Within the context of this guide, consider the term "certificates" to be digital certificates unless otherwise noted.

Certificates contain a great deal of data that can be used for a variety of purposes. Let's take a closer look at the data inside the certificate and how it gets used in a variety of ways.

What Do Certificates Do?

Although you are probably already familiar with digital certificates (referred to as simply "certificates" from here on), it is worth defining them clearly. A certificate is a data structure that provides a digitally secure representation of the holder's identity. This data includes keys that make the certificate extremely difficult to modify or spoof without detection.

Certificates, by themselves, have limited use. A certificate is made up of data that provides the following information at minimum:

  • Certificate holder
  • Certificate issuer
  • Public key
  • Intended use

This is the bare minimum information that a certificate contains. Most certificates have a great deal more information to make them useful to a wide variety of services and applications.

This information allows a computer (the certificate holder) to assert its identity in a trustworthy manner and initialize secure communication. An important distinction here is that although the certificate supports and enables a number of critical security functions including authentication and encryption, the certificate does not act on those functions. For example, a certificate is normally used when two computers establish a secure communications channel. The certificate and the associated PKI provide the data and identity support necessary to initialize that process. But the secure communication itself must be performed by a service or application designed to do so, such as the use of Secure Sockets Layer (SSL) in Internet browsers and Web servers.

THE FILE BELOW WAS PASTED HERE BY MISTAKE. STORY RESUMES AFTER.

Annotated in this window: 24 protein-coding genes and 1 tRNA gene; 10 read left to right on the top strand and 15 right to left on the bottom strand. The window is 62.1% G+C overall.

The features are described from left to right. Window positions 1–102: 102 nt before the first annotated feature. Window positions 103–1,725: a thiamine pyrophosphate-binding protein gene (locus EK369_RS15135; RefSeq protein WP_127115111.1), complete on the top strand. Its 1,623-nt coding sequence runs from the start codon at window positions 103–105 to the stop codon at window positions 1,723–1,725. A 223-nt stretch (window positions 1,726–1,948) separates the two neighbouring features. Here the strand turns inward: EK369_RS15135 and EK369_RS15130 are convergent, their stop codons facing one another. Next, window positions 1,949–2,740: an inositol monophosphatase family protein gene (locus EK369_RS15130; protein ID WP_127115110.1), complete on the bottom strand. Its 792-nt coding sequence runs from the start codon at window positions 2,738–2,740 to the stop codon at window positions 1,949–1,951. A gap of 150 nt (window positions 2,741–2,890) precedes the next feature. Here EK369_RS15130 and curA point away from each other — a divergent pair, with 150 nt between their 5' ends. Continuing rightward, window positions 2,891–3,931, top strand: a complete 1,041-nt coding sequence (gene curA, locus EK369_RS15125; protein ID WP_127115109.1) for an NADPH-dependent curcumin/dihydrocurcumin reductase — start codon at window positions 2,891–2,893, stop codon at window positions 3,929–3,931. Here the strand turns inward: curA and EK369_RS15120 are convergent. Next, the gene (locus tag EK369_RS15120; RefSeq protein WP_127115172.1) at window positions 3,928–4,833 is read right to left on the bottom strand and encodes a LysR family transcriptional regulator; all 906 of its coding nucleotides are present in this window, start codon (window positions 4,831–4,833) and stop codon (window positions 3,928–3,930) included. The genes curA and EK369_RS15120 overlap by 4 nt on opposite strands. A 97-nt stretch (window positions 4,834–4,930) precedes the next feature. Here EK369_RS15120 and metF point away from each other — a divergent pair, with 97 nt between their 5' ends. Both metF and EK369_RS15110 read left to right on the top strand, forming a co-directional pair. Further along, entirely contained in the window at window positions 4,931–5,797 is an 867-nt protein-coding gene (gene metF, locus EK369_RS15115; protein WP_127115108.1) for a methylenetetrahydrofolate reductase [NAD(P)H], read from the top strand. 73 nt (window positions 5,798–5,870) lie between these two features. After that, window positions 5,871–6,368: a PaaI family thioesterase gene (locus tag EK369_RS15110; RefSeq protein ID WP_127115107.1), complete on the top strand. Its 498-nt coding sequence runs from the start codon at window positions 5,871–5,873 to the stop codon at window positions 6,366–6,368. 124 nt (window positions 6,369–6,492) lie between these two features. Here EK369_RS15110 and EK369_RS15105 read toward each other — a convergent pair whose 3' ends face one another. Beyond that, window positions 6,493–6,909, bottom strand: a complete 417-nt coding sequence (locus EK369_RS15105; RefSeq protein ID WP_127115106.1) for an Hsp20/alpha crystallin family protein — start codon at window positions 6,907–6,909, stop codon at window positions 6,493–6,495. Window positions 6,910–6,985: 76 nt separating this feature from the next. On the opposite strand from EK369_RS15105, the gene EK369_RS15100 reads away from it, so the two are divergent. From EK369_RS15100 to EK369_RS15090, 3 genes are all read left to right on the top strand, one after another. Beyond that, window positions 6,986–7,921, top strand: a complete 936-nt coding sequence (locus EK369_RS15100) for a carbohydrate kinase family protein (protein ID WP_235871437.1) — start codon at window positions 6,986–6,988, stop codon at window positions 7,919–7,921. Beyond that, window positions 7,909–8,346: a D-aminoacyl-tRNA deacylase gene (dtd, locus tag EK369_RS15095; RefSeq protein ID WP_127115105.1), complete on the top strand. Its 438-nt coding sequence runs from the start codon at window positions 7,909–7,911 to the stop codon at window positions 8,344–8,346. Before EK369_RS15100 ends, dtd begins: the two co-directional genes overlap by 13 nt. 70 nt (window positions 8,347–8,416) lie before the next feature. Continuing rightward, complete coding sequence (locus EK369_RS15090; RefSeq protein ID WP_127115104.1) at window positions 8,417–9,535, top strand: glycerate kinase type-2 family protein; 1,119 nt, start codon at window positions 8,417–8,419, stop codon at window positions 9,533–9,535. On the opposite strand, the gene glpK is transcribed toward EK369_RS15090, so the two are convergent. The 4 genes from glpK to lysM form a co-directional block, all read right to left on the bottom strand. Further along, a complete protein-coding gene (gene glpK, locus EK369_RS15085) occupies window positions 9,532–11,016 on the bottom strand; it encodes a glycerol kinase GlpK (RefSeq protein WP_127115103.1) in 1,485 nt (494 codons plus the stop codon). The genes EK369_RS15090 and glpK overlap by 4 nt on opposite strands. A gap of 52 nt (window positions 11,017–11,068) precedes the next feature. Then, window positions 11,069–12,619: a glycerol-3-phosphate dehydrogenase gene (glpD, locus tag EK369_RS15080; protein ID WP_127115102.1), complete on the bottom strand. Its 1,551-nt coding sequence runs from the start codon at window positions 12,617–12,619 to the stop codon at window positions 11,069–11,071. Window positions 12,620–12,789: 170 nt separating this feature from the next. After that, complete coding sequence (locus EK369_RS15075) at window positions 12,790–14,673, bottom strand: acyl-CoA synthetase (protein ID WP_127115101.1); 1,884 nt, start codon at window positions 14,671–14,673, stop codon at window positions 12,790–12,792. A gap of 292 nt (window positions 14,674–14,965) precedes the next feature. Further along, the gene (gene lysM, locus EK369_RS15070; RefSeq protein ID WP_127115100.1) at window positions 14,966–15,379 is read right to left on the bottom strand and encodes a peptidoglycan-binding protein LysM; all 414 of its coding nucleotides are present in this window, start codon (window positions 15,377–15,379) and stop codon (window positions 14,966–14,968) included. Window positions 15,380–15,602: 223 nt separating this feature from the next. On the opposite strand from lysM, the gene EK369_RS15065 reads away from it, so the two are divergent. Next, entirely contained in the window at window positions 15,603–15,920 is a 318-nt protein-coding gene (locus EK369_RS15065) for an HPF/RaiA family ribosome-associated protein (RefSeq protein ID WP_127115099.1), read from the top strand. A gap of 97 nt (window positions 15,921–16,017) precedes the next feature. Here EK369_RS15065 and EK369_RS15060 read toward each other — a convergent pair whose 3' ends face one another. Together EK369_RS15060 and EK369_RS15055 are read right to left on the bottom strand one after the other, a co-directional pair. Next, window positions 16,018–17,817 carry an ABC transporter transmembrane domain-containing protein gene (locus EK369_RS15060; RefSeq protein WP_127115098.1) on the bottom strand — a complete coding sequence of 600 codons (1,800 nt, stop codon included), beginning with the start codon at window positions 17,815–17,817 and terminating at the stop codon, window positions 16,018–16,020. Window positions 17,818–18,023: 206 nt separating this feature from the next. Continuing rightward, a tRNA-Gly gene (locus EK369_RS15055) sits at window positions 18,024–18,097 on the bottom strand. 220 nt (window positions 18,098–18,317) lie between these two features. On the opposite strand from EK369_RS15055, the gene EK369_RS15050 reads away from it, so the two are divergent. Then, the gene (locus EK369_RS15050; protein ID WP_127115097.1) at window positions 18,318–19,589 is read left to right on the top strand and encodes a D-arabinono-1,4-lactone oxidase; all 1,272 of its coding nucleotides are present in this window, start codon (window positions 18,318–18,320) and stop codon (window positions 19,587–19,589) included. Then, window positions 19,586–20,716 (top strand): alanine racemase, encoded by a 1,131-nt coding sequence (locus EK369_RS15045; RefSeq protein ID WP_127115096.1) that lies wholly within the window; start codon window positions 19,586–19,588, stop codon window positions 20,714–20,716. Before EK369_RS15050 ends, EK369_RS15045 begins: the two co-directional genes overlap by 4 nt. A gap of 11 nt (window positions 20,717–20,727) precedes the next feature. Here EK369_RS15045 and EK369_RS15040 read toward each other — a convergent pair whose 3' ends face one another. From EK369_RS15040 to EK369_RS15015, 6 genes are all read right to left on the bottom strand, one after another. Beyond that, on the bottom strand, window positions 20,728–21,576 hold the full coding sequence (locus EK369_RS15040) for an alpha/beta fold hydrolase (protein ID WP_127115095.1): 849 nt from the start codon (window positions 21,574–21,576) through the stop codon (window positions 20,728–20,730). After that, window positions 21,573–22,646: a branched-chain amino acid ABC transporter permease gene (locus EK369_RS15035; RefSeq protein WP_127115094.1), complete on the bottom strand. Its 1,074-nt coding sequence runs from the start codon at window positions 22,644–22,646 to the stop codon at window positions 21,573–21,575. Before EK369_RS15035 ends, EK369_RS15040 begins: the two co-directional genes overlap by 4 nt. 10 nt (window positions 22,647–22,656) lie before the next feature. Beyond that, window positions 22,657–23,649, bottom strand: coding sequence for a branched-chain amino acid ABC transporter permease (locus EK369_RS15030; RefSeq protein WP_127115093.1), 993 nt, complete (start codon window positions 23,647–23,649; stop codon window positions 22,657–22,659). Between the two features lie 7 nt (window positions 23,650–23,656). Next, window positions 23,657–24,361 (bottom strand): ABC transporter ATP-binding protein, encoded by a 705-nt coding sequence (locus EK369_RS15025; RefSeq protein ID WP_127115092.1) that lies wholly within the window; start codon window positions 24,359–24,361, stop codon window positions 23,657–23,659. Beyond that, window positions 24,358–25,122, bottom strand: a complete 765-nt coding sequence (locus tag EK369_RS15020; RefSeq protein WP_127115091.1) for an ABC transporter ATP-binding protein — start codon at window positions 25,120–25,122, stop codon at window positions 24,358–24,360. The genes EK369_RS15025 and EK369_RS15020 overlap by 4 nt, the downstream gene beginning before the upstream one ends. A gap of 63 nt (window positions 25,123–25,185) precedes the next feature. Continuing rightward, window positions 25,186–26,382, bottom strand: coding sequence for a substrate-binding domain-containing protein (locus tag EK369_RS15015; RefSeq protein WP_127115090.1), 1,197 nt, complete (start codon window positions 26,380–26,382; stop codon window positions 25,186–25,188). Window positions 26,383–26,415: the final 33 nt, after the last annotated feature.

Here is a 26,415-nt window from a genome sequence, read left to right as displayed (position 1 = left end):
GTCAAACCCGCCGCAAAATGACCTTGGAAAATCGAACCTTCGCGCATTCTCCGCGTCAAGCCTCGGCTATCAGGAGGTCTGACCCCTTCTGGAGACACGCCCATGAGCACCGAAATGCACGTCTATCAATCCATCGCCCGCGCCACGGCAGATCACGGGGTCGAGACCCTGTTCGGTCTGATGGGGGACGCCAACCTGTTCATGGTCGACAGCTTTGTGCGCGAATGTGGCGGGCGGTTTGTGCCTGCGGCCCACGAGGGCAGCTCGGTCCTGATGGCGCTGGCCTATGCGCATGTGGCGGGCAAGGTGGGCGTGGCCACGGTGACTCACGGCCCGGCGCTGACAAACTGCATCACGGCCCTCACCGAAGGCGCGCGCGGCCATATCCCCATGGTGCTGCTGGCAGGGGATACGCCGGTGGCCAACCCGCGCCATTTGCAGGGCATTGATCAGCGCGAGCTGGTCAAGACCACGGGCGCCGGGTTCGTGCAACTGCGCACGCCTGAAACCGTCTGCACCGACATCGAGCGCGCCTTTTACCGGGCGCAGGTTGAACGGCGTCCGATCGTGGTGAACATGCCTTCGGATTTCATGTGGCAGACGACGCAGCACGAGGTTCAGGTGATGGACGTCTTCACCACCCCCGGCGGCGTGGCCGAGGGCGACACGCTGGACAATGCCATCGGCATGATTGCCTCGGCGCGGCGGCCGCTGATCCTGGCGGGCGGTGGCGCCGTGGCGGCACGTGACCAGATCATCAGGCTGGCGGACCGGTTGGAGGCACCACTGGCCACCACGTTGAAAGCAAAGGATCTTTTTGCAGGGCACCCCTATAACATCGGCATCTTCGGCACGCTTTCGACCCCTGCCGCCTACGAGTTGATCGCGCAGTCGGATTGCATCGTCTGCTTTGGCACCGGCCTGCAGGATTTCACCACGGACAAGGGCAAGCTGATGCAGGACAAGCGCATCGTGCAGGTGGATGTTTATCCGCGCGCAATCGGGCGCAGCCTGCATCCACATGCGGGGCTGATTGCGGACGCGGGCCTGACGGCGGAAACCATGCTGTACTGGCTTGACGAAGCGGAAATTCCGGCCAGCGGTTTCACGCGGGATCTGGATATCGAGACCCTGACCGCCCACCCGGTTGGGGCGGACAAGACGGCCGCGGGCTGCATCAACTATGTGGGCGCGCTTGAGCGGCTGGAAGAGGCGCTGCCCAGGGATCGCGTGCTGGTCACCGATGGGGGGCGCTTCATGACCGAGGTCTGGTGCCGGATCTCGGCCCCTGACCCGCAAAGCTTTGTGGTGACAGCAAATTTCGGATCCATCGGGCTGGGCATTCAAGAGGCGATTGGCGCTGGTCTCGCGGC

Common uses of certificates include:

  • Data encryption using common protection technologies such as Windows Encrypting File System (EFS)
  • Email signing and encryption
  • IP Security (IPSec) to establish authenticated and encrypted communication between multiple computers or isolate portions of a network
  • SSL for authenticated and encrypted communication between Web servers and clients

There are many other uses that are less common. If they are central to your business operations, they may be critical. This list is just a brief sampling.

Software is readily available on the Internet for generating digital certificates. Anyone— from the US government to major corporations to a lone malware developer—can generate digital certificates. This is analogous to anyone being able to issue drivers licenses. You can imagine how much credibility a police officer would give to someone driving with a license issued from "Acme Mail Order Licenses" or some other fly‐by‐night outfit. The value of a digital certificate does not lie just with the certificate itself but with the credibility and reputation of the institution that issued it. In a word, it is all about trust.